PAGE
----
The kitchen was clean. The bedrooms were filled with toys, and the stairs were blocked with a child safety gate.
Downstairs in the Holiday apartment, a 1-year-old boy wobbled and laughed. His 3-year-old brother happily chattered. Their pregnant mother played with them as she spoke to a visitor.
An investigator with the Department of Children and Families reported the home was "beautifully decorated" and that the mother was "very nice and soft-spoken. She was caring for both children while she spoke."
Nothing in that February 2007 visit gave any hint that Alicia Chomic would someday kill her three children before turning the gun on herself.
Nearly three weeks after the bodies of Chomic, 23, and the boys — Tom Goldsmith Jr., almost 5; Damian Lietz, 2 1/2; and Anthony Lietz Jr., 15 months — were discovered in the bedroom of her mother's Citrus County home, many questions go unanswered, not the least of which: Why did she do it?
She left no suicide note. She used a gun that belonged to her mother and stepfather, Vickie and Greg Maslowski, while they were out of the house, said Citrus County Sheriff spokeswoman Heather Yates.
Friends and relatives say Chomic was an excellent mother, a gentle young woman who doted on her boys and described her ideal life as one in which she stayed at home with the children and ate dinner as a family when the father came home every night.
But recently released documents from the Department of Children and Families provide some additional insight into her struggles for her ideal life.
She overdosed once on prescription medication as a teen, and a few years later the abuse hotline received two calls that Chomic was using drugs with the father of her oldest son. But state investigators never substantiated those allegations, finding that the boys were well cared for.
At the same time, records show, Chomic saw flashes of violence from the two men in her life.
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The father of her oldest child, Thomas Goldsmith, is in prison on charges that he obtained prescription drugs by fraud. Court records show he was once accused of stalking and threatening to kill and rape Chomic — and was arrested for assaulting her when she was pregnant.
In September 2004, someone called the child abuse hotline, alleging that Chomic and Goldsmith smoked crack and snorted Oxycontin in front of the oldest boy, according to Department of Children and Family records.
Chomic, who was then living with the child at her mother's home in New Port Richey, denied the allegations and agreed to a urine drug screen, which showed she had no drugs in her body. Goldsmith, who lived elsewhere and shared custody of the baby, also showed no sign of having used drugs or alcohol. The baby was healthy, the house was clean, the case was closed.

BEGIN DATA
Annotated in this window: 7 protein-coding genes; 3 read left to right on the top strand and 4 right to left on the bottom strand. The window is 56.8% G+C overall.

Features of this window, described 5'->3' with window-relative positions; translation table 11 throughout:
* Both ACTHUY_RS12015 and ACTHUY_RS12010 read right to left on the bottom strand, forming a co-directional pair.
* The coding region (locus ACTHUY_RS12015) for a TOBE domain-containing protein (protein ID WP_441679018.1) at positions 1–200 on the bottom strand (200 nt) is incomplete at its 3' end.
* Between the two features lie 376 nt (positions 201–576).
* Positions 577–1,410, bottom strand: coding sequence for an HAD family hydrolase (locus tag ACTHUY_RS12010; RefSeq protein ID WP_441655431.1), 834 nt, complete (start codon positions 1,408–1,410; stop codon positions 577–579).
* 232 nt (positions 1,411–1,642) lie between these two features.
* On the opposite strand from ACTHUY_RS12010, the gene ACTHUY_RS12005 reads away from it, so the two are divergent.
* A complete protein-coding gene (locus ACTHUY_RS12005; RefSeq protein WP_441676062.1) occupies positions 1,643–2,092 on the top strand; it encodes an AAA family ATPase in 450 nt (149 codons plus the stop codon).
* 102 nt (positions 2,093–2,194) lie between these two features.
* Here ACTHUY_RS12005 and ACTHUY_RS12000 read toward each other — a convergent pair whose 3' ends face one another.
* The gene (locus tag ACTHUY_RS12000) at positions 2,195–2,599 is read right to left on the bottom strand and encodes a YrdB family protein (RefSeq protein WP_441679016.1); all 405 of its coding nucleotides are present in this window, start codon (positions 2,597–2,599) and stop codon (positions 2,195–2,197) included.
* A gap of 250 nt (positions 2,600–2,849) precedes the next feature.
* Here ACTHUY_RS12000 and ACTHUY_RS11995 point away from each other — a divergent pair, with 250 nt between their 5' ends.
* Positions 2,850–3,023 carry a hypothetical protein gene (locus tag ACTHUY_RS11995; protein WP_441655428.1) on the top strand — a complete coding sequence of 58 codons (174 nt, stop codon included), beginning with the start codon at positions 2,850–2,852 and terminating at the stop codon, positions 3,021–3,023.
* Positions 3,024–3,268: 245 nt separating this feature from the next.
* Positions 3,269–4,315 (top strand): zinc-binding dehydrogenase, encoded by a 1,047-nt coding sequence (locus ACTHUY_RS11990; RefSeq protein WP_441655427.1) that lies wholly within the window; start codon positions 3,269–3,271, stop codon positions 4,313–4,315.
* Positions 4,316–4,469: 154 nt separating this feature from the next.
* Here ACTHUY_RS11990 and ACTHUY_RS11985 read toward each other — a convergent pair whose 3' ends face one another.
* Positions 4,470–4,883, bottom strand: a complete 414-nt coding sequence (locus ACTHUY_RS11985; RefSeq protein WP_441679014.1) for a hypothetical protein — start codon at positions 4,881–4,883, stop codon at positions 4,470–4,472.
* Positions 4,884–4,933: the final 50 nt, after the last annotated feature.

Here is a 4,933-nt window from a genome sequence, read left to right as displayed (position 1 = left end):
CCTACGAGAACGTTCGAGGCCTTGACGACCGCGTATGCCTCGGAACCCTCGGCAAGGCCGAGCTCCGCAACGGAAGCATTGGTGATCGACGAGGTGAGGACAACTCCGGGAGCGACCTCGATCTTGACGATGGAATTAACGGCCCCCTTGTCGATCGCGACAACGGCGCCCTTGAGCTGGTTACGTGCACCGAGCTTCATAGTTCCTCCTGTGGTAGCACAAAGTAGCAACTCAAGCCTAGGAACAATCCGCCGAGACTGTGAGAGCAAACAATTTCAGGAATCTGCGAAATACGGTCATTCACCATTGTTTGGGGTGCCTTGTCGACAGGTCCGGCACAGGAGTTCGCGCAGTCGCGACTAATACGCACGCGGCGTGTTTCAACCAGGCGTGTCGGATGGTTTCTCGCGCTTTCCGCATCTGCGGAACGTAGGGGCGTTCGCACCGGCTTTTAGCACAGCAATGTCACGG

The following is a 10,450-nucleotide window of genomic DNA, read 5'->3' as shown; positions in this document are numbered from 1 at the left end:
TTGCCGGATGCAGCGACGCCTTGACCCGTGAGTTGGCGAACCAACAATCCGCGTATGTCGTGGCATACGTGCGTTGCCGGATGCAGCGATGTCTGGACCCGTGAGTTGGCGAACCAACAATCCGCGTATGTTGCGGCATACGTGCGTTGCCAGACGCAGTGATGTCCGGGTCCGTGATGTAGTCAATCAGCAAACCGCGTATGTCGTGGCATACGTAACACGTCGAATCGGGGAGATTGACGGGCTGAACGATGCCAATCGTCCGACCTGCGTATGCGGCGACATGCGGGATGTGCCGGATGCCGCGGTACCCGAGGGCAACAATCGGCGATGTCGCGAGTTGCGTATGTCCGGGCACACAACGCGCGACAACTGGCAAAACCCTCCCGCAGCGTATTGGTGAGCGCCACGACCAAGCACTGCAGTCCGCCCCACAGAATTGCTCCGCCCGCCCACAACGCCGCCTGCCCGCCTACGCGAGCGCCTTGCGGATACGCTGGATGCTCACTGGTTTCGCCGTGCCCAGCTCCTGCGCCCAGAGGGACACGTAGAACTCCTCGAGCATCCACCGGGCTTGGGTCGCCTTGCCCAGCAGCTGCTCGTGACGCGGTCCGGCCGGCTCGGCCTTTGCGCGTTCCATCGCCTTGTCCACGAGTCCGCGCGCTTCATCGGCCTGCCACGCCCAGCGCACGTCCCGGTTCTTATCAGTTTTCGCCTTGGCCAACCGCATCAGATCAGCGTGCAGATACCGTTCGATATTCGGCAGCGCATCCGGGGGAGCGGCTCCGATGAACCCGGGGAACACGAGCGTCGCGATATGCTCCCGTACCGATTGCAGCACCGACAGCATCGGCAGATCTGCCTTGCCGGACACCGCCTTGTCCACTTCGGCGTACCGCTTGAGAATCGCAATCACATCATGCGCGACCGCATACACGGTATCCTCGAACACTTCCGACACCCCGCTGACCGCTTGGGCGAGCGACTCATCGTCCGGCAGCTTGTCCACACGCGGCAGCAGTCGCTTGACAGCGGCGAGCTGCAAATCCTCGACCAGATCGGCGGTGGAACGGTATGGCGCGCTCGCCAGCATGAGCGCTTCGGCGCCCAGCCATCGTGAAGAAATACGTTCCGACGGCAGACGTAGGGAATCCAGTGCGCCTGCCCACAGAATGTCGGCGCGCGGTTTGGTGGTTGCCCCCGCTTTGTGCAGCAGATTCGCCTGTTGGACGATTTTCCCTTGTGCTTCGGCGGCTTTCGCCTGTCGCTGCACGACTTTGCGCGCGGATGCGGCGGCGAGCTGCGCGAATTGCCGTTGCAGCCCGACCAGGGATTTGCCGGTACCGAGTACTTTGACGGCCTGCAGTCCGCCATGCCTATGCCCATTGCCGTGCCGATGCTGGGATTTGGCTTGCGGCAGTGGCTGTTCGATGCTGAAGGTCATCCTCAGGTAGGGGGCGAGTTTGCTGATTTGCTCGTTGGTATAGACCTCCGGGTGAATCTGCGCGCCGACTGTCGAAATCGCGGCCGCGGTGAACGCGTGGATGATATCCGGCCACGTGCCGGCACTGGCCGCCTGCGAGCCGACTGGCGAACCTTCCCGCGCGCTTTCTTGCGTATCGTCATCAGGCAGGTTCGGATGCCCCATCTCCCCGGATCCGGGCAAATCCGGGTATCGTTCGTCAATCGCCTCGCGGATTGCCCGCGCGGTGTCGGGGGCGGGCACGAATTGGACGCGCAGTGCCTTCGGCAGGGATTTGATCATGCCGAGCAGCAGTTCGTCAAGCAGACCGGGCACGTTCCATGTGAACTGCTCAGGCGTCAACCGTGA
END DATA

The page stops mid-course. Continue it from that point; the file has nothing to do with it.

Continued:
A year later, the hotline got another report, this time that Chomic — by then pregnant with her second son, fathered by Anthony Lietz — and Goldsmith were abusing prescription pills while supervising Thomas Jr.
Once again, Chomic and Goldsmith denied the allegations, saying they were not taking any kind of drugs. Chomic did tell the investigator that a few years earlier, when she was 16, she had overdosed on prescription medication — she could not remember what kind — and ended up at the hospital.
Chomic also told the investigator that the father of her unborn child had threatened to kill her and Goldsmith.
Chomic's mother, Vickie, told the investigator that she did not want her grandson living at Goldsmith's home, noting the domestic violence episode between him and her daughter. But, the report says, "Vickie stated that she has no concerns about Thomas' safety because Alicia will protect Thomas."
The next month, Chomic and Goldsmith were married and moved to Jacksonville for a short time. Investigators closed the case, saying they had found no evidence that young Thomas was in any danger. (Citrus authorities say Chomic was unmarried at the time of her death, though it is unclear when the divorce was finalized.)
In February 2007, a child abuse investigator visited Chomic again — this time after an incident between her and Lietz. By then, she and the two older children were living with him in Holiday.
Authorities got a report that Lietz pushed Chomic on Valentine's Day, leaving her with a bruise on her arm and him with fingernail marks on his back. He was charged with misdemeanor domestic battery. Because the children were present, child abuse investigators were called to the scene.
Chomic told the investigator that it was a "big misunderstanding," that Lietz had been "a blessing to her and the children." They had been arguing that day, their anniversary, because he wanted to get a babysitter and she did not.
Lietz told the investigator that he and Chomic have been raising the two children as a family and "he lives for Alicia and his kids and can't believe this is happening."
The pair eventually moved back in together until last month. That was when she abruptly left with the boys and headed to her mother's home in Citrus County. She and the children were dead less than a week later.
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The Citrus County Sheriff's Office considers the case an open investigation until toxicology reports come back in a few months, said Yates, the spokeswoman.
Chomic's friends and relatives have said she did not abuse drugs. Her aunts told the St. Petersburg Times in an interview shortly after her death that Chomic had back pain and may have had a prescribed pain medication at one point.
In May, Chomic told Pasco sheriff's deputies that someone broke into her car and stole 120 tablets of the prescription painkiller Roxicodone from her purse. She was told to fill out a sworn statement to replace the prescription. But the deputy's last report said Chomic never contacted him again.
Jodie Tillman can be reached at firstname.lastname@example.org or (727) 869-6247.